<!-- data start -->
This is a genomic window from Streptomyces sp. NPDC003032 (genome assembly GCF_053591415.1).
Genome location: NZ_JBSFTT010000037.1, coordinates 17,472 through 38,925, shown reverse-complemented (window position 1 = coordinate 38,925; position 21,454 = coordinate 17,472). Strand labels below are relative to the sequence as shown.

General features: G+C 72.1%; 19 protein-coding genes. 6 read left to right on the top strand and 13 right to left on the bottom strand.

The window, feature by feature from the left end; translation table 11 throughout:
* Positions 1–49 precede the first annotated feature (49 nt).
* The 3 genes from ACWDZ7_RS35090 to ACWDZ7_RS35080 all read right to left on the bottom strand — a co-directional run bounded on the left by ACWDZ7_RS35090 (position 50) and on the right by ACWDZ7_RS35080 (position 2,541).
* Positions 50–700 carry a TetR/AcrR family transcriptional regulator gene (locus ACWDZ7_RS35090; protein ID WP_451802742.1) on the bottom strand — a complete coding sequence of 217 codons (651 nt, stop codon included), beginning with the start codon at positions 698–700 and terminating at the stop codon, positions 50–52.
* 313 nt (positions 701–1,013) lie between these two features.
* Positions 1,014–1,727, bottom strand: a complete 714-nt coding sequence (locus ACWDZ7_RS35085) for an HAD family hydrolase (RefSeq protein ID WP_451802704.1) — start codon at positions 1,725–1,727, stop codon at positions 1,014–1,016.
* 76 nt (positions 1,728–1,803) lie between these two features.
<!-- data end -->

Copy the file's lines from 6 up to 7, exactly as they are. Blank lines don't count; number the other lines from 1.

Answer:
* The 3 genes from ACWDZ7_RS35090 to ACWDZ7_RS35080 all read right to left on the bottom strand — a co-directional run bounded on the left by ACWDZ7_RS35090 (position 50) and on the right by ACWDZ7_RS35080 (position 2,541).
* Positions 50–700 carry a TetR/AcrR family transcriptional regulator gene (locus ACWDZ7_RS35090; protein ID WP_451802742.1) on the bottom strand — a complete coding sequence of 217 codons (651 nt, stop codon included), beginning with the start codon at positions 698–700 and terminating at the stop codon, positions 50–52.